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Strength, Rigidity & Hardness - What's the difference?

Strength, Rigidity & Hardness - What's the difference?


Strength is a measure of a material’s resistance to permanent deformation or complete breakage under stress. Strong materials are able to resist heavy impacts, and are able to absorb and distribute large amounts of energy without breaking. A material’s flexibility does not reflect negatively upon its strength, as even the bendiest materials which resist breakage are technically very strong, without being particularly sturdy.

In metals, strength can be increased in several ways. Quenching can be performed to tighten and strengthen a metal’s crystalline structure, and tempering can be used to remove any weakening tensions within the metal. Tempering is often used to remove the stresses caused during quenching. Components such as 12.9 Hardened Steel Cap Head Screws are both quenched and tempered for optimal mechanical properties.

Strength is measured in several ways - two of the most common measurements are tensile strength and yield strength:

  • Yield Strength - The amount of force a material can withstand when pulled from opposing sides without suffering permanent deformation.
  • Tensile Strength - The amount of force a material can withstand when pulled from opposing sides without completely breaking. Also known as ultimate tensile strength.

Screw Material Tensile Strength


Rigidity, also called stiffness, is a measure of elasticity, and represents a material’s resistance to permanent deformation. Rigidity is closely related to strength, but differs in that brittle materials can be rigid, but not strong, and softer malleable metals, such as lead, can be strong, but not rigid. Rigidity is a material’s resistance to bending, whereas strength is a material’s resistance to breakage.

Rigidity is measured by finding the Young’s modulus of a particular material. The Young’s modulus is measured by dividing the stress acting upon a material by the strain which it undergoes.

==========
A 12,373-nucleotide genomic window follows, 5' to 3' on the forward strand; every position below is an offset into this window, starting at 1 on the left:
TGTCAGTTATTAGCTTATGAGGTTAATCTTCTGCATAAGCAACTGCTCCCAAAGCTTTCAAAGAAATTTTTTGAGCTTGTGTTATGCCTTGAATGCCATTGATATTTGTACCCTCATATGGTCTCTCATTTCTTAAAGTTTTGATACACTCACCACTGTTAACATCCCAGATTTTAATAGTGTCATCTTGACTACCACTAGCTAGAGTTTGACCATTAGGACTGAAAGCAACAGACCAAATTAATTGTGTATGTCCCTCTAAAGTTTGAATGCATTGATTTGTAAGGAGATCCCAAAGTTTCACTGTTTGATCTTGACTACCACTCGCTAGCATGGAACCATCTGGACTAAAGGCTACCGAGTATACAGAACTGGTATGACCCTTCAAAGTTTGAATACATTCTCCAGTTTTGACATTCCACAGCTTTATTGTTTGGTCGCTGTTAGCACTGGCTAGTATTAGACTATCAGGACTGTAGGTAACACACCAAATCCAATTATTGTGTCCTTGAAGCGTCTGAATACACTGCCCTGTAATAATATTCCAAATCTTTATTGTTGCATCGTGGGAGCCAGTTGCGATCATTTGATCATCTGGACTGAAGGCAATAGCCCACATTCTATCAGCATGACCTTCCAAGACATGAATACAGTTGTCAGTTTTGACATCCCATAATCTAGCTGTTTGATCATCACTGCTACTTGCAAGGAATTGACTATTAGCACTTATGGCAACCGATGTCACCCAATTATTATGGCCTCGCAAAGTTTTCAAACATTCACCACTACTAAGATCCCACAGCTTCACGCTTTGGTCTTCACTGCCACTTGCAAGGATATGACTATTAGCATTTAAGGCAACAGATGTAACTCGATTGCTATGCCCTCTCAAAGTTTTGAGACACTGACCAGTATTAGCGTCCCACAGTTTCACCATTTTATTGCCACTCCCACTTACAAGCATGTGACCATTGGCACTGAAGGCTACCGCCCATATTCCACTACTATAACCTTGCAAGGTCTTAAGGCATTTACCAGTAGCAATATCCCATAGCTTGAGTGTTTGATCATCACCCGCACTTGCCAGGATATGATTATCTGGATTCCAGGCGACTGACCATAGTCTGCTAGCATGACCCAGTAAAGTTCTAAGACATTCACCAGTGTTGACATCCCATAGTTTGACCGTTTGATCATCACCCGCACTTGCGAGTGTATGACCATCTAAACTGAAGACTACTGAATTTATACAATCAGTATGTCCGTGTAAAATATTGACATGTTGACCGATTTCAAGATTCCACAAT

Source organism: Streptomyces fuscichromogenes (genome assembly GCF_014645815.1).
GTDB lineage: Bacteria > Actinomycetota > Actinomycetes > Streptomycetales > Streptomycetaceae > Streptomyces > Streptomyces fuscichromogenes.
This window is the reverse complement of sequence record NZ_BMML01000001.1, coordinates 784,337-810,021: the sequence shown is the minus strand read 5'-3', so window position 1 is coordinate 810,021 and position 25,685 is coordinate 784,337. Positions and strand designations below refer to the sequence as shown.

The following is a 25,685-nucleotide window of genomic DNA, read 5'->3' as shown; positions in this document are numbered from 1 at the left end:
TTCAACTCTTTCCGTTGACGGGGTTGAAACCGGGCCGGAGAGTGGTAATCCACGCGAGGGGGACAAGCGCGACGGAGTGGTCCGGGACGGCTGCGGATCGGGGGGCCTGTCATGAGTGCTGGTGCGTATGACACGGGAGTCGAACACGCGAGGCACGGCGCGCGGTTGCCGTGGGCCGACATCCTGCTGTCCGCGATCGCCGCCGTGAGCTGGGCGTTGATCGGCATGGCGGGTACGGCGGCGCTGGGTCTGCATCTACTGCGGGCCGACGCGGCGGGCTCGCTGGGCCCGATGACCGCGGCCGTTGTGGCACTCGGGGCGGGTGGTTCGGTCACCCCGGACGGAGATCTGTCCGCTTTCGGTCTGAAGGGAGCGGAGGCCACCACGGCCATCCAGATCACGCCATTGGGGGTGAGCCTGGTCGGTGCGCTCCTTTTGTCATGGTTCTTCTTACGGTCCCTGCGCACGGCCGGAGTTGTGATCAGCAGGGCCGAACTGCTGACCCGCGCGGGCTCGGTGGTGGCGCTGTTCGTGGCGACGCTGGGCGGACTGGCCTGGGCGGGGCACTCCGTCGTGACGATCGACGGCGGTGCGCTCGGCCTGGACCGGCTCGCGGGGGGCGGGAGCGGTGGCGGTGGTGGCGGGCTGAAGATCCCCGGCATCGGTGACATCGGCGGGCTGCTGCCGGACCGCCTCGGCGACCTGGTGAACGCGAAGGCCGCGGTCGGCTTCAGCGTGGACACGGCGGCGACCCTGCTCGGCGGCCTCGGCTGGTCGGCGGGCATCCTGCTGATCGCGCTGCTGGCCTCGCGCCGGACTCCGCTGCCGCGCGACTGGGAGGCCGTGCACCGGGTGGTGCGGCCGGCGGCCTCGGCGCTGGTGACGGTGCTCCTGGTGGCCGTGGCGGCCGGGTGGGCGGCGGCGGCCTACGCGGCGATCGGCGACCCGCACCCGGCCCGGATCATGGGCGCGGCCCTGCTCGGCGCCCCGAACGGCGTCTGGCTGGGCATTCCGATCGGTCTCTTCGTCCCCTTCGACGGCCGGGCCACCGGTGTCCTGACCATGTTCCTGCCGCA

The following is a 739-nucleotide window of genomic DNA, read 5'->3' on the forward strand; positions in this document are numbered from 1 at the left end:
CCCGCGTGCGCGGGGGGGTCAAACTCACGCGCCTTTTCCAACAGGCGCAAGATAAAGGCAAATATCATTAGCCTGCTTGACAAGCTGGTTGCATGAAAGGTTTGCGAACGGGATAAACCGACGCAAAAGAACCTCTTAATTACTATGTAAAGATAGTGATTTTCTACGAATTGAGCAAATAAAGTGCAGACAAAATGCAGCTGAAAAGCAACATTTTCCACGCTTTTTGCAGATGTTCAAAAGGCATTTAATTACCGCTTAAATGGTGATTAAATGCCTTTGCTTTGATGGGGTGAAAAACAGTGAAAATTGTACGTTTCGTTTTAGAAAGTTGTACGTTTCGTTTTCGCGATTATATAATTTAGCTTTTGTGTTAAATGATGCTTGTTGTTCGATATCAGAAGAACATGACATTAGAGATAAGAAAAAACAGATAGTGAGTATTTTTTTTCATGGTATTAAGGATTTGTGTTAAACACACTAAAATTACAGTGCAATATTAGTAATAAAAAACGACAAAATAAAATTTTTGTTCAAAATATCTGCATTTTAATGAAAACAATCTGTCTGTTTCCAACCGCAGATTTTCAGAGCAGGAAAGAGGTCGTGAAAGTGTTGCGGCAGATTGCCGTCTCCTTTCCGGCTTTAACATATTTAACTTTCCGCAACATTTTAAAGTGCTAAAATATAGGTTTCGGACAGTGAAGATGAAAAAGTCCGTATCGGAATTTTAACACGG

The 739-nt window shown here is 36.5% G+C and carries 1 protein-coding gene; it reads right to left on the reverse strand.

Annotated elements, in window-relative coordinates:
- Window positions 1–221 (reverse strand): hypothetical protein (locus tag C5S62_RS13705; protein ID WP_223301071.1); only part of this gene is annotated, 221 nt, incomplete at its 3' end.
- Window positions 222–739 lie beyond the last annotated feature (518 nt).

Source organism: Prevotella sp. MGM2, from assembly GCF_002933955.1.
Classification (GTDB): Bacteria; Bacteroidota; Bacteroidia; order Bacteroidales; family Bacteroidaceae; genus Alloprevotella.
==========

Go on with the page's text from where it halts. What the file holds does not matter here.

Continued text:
Hardness is a material’s resistance to surface deformation. Harder surfaces are subjected to greater internal stresses, and have a tendency to increase in brittleness, often relying on unhardened internal material for their structural strength. As hardness is only a resistance to surface deformation, it is often only improved at surface-level, as treatments which significantly increase core hardness can also cause brittleness. Hardness can often be easily altered by surface treatments such as case-hardening or plating.

Hardness is measured in a range of different ways. One of the most common methods is by indentation, which calculates the force required to leave an indented mark upon the surface of the material. Various types of Hardness Testers are available for measurement against a range of hardness scales:

  • Brinell scale - The first standardised hardness test. Uses a relatively large spherical indenter which can measure uneven surfaces.
  • Rockwell scale - Uses a conical or spherical indenter. Less destructive and faster than the Brinell scale.
  • Vickers scale - Uses a square-based pyramid indenter for a high-accuracy reading.
  • Shore durometer scale - Uses a range of indenter shapes for different hardnesses. Often used for rubbers and plastics.

Screw Material Density

Relationship between strength, rigidity and hardness

Strength, stiffness, and hardness are all important considerations when choosing the ideal material for an application. The various benefits of each attribute should be carefully considered for every application, as one trait often comes at the cost of another, and materials which break this rule, such as diamond, are rare, and are often incredibly valuable for that very reason.

For instance, the notably delicate material glass is an unlikely favourite in certain high-performance cutting applications. The enormous surface hardness of glass allows it to be machined to a much sharper, harder point than metal alternatives, which makes it a favourable material in applications where its positives outweigh its negatives, and where strength is not the only factor to take into account. These super-sharp points, which are typical of glass’s extreme surface hardness, are also why glass creates such dangerous shards when broken. Hard (yet very brittle) volcanic glass scalpels are now used in some of the most demanding applications, such as microsurgery, where softer (but stronger) metal tooling does not cut as cleanly into soft tissues.

Hopefully this article has peaked your curiosity about materials - if you'd like to learn more - this video from Real Engineering offers a great primer: